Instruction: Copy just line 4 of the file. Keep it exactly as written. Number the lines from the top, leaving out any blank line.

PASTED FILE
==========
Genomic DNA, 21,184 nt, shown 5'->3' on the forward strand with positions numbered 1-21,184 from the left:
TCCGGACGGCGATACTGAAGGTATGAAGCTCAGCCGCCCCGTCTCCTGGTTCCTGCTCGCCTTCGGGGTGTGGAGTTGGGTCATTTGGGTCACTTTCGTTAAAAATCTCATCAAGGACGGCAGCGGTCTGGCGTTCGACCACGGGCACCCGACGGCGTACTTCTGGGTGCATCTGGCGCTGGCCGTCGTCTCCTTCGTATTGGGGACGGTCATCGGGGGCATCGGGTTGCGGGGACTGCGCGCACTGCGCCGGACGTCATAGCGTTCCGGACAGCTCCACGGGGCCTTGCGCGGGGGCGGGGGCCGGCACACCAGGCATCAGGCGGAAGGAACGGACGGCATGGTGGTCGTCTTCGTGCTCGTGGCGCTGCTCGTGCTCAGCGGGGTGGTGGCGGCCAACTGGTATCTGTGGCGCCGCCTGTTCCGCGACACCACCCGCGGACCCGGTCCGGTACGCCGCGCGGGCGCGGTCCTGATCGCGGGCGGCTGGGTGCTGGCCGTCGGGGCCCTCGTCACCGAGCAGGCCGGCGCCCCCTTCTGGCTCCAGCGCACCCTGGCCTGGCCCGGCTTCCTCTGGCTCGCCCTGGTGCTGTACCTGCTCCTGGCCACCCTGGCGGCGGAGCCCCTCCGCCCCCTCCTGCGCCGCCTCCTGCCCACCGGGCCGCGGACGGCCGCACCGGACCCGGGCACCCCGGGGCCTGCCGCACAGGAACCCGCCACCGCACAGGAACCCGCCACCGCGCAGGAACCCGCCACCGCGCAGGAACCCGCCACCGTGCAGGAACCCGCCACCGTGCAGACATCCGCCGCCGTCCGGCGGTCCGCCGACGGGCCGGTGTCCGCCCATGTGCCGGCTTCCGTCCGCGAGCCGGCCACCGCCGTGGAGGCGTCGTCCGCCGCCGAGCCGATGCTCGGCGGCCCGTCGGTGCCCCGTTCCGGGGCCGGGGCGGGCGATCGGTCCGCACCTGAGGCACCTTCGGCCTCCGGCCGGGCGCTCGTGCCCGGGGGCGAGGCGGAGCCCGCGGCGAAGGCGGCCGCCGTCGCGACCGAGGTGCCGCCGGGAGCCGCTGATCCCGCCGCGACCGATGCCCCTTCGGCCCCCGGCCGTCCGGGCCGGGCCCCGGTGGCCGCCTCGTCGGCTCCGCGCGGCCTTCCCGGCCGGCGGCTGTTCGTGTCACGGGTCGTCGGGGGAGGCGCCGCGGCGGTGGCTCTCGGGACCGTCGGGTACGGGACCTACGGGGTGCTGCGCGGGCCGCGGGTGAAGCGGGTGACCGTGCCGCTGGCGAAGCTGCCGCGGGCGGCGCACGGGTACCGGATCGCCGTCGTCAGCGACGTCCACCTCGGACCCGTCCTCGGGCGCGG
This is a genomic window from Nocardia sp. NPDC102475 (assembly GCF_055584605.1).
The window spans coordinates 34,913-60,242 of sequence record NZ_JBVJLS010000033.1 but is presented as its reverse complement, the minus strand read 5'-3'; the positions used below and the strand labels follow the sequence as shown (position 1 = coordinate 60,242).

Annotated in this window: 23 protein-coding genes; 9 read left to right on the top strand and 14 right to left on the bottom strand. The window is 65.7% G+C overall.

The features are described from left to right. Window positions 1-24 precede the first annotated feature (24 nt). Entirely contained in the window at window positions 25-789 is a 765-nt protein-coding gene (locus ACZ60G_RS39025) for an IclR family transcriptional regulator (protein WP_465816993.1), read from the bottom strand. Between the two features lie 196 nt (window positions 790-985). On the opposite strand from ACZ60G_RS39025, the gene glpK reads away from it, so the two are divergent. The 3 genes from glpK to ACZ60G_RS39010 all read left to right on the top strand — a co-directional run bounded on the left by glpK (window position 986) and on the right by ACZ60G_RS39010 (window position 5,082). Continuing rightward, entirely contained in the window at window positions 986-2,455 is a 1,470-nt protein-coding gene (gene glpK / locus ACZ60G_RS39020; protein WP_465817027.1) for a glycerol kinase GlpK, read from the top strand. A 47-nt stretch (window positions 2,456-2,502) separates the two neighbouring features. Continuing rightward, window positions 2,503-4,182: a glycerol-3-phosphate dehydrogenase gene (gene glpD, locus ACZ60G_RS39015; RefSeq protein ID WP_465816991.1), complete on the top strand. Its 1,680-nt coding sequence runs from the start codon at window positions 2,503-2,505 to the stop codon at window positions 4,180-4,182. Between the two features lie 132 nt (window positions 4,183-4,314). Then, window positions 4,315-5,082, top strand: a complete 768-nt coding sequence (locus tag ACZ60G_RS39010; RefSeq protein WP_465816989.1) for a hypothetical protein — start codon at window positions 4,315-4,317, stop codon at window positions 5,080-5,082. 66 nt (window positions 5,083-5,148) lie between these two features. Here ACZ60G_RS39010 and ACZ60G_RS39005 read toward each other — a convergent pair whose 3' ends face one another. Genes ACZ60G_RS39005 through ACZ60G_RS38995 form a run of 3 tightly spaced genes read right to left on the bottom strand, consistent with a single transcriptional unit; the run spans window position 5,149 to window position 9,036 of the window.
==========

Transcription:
The window spans coordinates 34,913-60,242 of sequence record NZ_JBVJLS010000033.1 but is presented as its reverse complement, the minus strand read 5'-3'; the positions used below and the strand labels follow the sequence as shown (position 1 = coordinate 60,242).